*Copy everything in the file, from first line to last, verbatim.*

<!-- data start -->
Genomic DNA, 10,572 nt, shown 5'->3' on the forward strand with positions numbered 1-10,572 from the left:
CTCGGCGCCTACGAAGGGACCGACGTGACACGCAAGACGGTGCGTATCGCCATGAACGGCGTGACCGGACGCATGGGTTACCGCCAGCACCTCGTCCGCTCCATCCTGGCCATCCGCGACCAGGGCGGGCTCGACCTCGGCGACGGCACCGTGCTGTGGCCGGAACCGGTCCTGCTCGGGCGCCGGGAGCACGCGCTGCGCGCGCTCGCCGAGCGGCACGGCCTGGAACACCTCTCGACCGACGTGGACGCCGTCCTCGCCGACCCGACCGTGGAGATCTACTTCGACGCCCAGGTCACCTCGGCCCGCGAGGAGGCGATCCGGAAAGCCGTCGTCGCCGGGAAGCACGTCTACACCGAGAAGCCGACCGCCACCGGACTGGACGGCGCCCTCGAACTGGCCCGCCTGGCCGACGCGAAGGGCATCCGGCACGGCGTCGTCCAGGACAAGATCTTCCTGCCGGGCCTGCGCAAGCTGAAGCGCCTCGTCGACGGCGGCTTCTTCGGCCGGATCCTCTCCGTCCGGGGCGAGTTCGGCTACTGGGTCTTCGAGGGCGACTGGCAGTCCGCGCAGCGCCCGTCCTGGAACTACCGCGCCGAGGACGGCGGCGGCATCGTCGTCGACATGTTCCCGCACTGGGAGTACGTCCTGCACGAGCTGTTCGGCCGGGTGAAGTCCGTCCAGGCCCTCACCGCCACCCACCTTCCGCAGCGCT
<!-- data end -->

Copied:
Genomic DNA, 10,572 nt, shown 5'->3' on the forward strand with positions numbered 1-10,572 from the left:
CTCGGCGCCTACGAAGGGACCGACGTGACACGCAAGACGGTGCGTATCGCCATGAACGGCGTGACCGGACGCATGGGTTACCGCCAGCACCTCGTCCGCTCCATCCTGGCCATCCGCGACCAGGGCGGGCTCGACCTCGGCGACGGCACCGTGCTGTGGCCGGAACCGGTCCTGCTCGGGCGCCGGGAGCACGCGCTGCGCGCGCTCGCCGAGCGGCACGGCCTGGAACACCTCTCGACCGACGTGGACGCCGTCCTCGCCGACCCGACCGTGGAGATCTACTTCGACGCCCAGGTCACCTCGGCCCGCGAGGAGGCGATCCGGAAAGCCGTCGTCGCCGGGAAGCACGTCTACACCGAGAAGCCGACCGCCACCGGACTGGACGGCGCCCTCGAACTGGCCCGCCTGGCCGACGCGAAGGGCATCCGGCACGGCGTCGTCCAGGACAAGATCTTCCTGCCGGGCCTGCGCAAGCTGAAGCGCCTCGTCGACGGCGGCTTCTTCGGCCGGATCCTCTCCGTCCGGGGCGAGTTCGGCTACTGGGTCTTCGAGGGCGACTGGCAGTCCGCGCAGCGCCCGTCCTGGAACTACCGCGCCGAGGACGGCGGCGGCATCGTCGTCGACATGTTCCCGCACTGGGAGTACGTCCTGCACGAGCTGTTCGGCCGGGTGAAGTCCGTCCAGGCCCTCACCGCCACCCACCTTCCGCAGCGCT